One of the early, but vital decisions involved selecting the correct depletion strategy. Following many discussions between the companies and the Norwegian Petroleum Directorate – the strategy chosen was one that would also ensure good production in the field’s late life. Water was injected in Brent, the good upper reservoir, and gas was injected in the lower Statfjord, to maintain control throughout the production course.

Work was also underway on the Statpipe pipeline, another important milestone that was timed deliberately to reduce the risk of losing gas resources. Statpipe would transport the gas from Statfjord to Kårstø before it was transported on to Europe.

At the time, fully documented technology was not available for crossing the deep Norwegian Trench with pipelines, and there were many sceptics. However, this did not prove too big a challenge for Norwegian engineering – as evidenced by the many engineering feats on the shelf.

Statpipe was – and continues to be important for our extensive infrastructure for exporting Norwegian gas.

The regulations that prohibited flaring of gas came into place all the way back in the 1970s. Like now, these regulations only permitted flaring when necessary due to safety.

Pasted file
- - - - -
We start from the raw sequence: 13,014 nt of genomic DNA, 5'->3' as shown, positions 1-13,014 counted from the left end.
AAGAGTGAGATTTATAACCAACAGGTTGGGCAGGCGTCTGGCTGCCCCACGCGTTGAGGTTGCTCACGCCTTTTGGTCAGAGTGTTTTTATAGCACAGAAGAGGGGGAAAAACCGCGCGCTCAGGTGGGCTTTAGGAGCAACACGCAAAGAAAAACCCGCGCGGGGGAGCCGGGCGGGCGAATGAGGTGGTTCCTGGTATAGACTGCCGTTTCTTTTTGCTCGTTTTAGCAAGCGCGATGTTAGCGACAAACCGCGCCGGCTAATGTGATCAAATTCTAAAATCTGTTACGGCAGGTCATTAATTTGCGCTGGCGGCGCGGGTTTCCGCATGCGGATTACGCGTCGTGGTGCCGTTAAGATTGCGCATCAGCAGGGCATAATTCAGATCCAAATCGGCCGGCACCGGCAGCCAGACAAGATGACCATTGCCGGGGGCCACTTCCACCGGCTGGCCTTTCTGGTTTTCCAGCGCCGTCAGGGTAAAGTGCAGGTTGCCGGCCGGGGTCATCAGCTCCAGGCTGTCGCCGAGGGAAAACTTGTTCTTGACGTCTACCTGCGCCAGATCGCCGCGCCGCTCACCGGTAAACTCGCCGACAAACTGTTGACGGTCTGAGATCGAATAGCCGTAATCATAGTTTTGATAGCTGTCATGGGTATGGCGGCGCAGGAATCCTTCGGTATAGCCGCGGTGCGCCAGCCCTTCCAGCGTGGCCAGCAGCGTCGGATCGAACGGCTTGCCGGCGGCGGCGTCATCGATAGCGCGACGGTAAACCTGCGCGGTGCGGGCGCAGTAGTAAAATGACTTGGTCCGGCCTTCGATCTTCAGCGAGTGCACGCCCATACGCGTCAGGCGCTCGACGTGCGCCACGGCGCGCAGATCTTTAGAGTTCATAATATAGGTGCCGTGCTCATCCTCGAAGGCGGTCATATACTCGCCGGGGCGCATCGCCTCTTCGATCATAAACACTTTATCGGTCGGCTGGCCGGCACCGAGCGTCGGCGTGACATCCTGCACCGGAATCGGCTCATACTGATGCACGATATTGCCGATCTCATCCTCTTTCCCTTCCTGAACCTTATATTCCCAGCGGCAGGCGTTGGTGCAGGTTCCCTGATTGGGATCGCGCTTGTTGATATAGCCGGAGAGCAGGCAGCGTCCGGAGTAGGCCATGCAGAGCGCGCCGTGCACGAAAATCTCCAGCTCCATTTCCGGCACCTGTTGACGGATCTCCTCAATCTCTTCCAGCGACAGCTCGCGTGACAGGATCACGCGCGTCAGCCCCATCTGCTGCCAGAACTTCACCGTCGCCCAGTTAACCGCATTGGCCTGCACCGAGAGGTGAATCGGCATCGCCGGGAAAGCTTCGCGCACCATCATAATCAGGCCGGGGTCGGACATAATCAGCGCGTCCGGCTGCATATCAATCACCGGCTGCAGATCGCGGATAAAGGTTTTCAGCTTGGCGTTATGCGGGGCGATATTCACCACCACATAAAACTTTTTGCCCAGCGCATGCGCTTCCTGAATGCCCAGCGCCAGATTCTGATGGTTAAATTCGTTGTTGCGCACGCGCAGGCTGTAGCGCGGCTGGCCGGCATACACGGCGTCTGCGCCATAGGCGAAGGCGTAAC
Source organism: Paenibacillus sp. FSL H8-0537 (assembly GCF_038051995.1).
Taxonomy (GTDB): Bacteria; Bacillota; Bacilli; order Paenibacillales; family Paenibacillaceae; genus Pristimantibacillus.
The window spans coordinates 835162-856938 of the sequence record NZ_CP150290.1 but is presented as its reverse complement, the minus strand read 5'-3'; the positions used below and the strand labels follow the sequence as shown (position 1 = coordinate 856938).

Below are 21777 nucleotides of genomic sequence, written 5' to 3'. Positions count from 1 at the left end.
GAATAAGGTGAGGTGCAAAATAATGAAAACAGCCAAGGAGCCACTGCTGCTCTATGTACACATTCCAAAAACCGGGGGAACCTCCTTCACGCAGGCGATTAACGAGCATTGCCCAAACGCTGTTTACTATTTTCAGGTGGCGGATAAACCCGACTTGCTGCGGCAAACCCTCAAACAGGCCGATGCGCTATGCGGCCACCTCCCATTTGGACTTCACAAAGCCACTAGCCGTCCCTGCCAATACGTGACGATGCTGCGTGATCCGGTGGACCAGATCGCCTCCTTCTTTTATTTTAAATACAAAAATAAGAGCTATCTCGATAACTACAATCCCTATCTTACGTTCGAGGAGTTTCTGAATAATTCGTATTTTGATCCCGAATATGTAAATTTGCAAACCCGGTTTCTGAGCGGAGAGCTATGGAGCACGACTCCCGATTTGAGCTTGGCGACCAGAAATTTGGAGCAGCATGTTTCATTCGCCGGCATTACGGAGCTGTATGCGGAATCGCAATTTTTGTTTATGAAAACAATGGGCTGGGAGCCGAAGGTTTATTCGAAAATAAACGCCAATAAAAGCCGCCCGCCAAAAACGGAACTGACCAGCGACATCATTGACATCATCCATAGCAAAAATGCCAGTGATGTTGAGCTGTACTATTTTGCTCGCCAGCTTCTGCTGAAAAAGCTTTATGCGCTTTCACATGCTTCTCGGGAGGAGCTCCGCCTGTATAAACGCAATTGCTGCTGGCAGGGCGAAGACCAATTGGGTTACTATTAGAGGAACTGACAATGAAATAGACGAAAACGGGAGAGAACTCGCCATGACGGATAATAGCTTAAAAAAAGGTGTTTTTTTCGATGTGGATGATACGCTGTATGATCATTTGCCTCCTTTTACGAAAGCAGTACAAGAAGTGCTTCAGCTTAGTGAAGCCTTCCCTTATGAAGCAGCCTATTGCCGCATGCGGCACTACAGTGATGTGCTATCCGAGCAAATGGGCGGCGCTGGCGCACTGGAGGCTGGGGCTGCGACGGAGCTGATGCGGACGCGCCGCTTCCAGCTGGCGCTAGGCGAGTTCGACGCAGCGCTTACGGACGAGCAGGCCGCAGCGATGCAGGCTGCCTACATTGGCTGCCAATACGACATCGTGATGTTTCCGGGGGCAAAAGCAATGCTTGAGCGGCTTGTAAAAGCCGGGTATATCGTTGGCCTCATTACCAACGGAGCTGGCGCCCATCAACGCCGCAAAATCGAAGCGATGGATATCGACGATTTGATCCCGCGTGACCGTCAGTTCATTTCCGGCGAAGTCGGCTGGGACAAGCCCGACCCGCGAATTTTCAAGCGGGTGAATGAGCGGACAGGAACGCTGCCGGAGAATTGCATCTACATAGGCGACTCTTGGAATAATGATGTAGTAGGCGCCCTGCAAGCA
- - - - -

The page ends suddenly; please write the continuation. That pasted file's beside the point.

Since there was no established scheme for the transport and sale of gas at the beginning, the solution was to inject it back into the subsurface, which helped maintain the pressure in the reservoir, and to wash out the oil that needed a bit of a push to come out.

Statfjord is one of three fields with the highest levels of gas injection – and a quick equation reveals that between five and ten per cent more oil has been produced as a result of this. And, as is the case with injected gas, most of it can be produced when there is no longer any profitable oil left to pump out.

Since Statfjord is a border field, there needed to be an agreement with the UK to split the field. The treaty between Norway and the UK stipulates that if a field extends across the border, an attempt must be made to arrive at a shared and efficient exploitation of the deposit. The allocation formula is determined by how much oil is originally in place in the respective countries.

Due to the size of the field, even minor miscalculations could have enormous economic consequences, which led to long, costly and painfully exacting calculation processes.

When the first negotiations were finalised in 1976, it was determined that 88.88470 per cent of the field belonged to Norway.

The Norwegian ownership interest dropped to 84 per cent in 1979, and it was finally set at 85.46869 per cent in 1994. Decimals are vital when substantial assets and income are at stake!